Ga. Tech researcher helps create device to study cancer

He helped create the "Cluster Chip," which captures groups of dangerous cells and is being tested with patient blood in Massachusetts.

ATLANTA -- Researchers hope a new piece of technology using an old concept could move them closer to finding better ways to understand and treat cancer.

Fatih Sarioglu, an assistant professor at Georgia Tech, is part of a team with Massachusetts General Hospital already using a new device with help from patients.

It is called a "Cluster-Chip." Sarioglu says they are using technology and concepts typically used in microprocessors.

The Cluster-Chip works in a similar fashion using the blood of patients.

Sarioglu says metastasis, the process by which cancer spreads, is responsible for most cancer deaths. The new chip works to isolate those dangerous metastatic groups of cells.

"These circulating tumor cells are very rare in blood, maybe one tumor cell in a billion blood cells, and clusters of these cells are even more rare," he explained.

A simple blood sample from a patient is ran through the more than 4,000 parallel trapping paths, with rows of triangular microposts that work to trap cell clusters and allow single cells to pass through.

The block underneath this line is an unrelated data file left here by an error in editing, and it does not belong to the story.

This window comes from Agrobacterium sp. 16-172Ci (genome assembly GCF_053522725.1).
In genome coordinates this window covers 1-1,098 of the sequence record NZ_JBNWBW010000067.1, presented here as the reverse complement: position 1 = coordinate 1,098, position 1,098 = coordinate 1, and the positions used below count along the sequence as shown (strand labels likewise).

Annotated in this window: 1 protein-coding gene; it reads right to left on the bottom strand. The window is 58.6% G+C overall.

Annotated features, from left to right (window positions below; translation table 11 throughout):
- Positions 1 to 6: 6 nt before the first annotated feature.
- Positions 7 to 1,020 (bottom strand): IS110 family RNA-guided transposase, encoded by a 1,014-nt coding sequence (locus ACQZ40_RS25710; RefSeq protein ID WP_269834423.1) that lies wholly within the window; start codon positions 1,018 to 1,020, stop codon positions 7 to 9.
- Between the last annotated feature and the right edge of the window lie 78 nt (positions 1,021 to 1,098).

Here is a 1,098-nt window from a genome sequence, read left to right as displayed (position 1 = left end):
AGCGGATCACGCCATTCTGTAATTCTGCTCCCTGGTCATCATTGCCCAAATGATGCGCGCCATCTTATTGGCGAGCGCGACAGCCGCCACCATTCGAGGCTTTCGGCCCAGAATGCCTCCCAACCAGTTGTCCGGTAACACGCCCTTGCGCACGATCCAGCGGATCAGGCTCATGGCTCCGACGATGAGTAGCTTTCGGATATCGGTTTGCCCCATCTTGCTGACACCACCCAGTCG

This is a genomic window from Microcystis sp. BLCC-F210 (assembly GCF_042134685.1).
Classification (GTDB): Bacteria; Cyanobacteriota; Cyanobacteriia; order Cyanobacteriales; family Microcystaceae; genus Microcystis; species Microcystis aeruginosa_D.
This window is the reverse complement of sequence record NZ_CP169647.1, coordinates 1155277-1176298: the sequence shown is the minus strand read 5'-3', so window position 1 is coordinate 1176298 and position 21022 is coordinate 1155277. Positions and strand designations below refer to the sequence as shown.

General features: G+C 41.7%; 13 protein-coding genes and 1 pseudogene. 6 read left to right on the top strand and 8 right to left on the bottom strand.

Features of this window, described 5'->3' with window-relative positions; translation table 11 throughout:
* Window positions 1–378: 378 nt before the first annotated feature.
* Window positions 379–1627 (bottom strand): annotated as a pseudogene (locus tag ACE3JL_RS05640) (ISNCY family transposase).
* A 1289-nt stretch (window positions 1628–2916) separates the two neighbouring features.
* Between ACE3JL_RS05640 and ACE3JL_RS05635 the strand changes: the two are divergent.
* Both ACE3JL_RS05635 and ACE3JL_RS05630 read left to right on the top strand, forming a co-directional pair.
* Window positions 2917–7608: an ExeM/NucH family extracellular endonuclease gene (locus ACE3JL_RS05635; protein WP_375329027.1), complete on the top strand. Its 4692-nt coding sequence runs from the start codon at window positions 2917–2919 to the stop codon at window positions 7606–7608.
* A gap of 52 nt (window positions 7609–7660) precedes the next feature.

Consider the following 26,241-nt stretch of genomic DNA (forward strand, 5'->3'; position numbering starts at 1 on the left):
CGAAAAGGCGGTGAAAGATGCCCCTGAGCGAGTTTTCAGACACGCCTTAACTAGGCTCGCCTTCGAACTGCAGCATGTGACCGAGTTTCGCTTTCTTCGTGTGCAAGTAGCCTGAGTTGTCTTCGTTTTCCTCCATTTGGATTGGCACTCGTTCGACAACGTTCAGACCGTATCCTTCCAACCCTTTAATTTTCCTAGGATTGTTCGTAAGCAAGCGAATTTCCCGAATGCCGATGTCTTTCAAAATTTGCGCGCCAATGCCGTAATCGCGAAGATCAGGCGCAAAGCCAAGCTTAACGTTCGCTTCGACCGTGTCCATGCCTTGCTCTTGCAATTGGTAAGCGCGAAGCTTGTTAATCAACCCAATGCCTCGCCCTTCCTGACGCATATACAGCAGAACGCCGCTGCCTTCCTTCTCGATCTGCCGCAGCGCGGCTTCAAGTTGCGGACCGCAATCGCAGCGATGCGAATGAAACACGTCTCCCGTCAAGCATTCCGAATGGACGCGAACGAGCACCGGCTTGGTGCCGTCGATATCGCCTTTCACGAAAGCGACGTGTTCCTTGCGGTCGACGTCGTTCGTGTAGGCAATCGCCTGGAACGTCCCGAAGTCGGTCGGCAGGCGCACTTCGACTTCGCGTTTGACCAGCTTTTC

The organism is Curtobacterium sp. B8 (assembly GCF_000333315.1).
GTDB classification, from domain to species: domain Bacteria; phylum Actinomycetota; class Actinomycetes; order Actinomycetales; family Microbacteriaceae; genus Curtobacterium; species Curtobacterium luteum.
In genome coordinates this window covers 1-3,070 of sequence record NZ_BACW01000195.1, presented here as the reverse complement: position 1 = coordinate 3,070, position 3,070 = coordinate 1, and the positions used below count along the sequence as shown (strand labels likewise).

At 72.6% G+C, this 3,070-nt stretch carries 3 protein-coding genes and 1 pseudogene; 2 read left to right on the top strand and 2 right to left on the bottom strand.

"This cell wants to go this way, that cell wants to go that way, so they cannot make up their mind, at the end they end up getting captured there," Sarioglu said. The chip can work to capture cell clusters from various cancers.

By capturing the clusters of cells that can lead to the spread of cancer, Sarioglu says they can look for answers to questions like where is a cancer likely spread, and is earlier detection possible.

"People can start studying them, and then we can maybe develop drugs that disassociates the clusters and makes them single cells so that they are less metastatic," he said.

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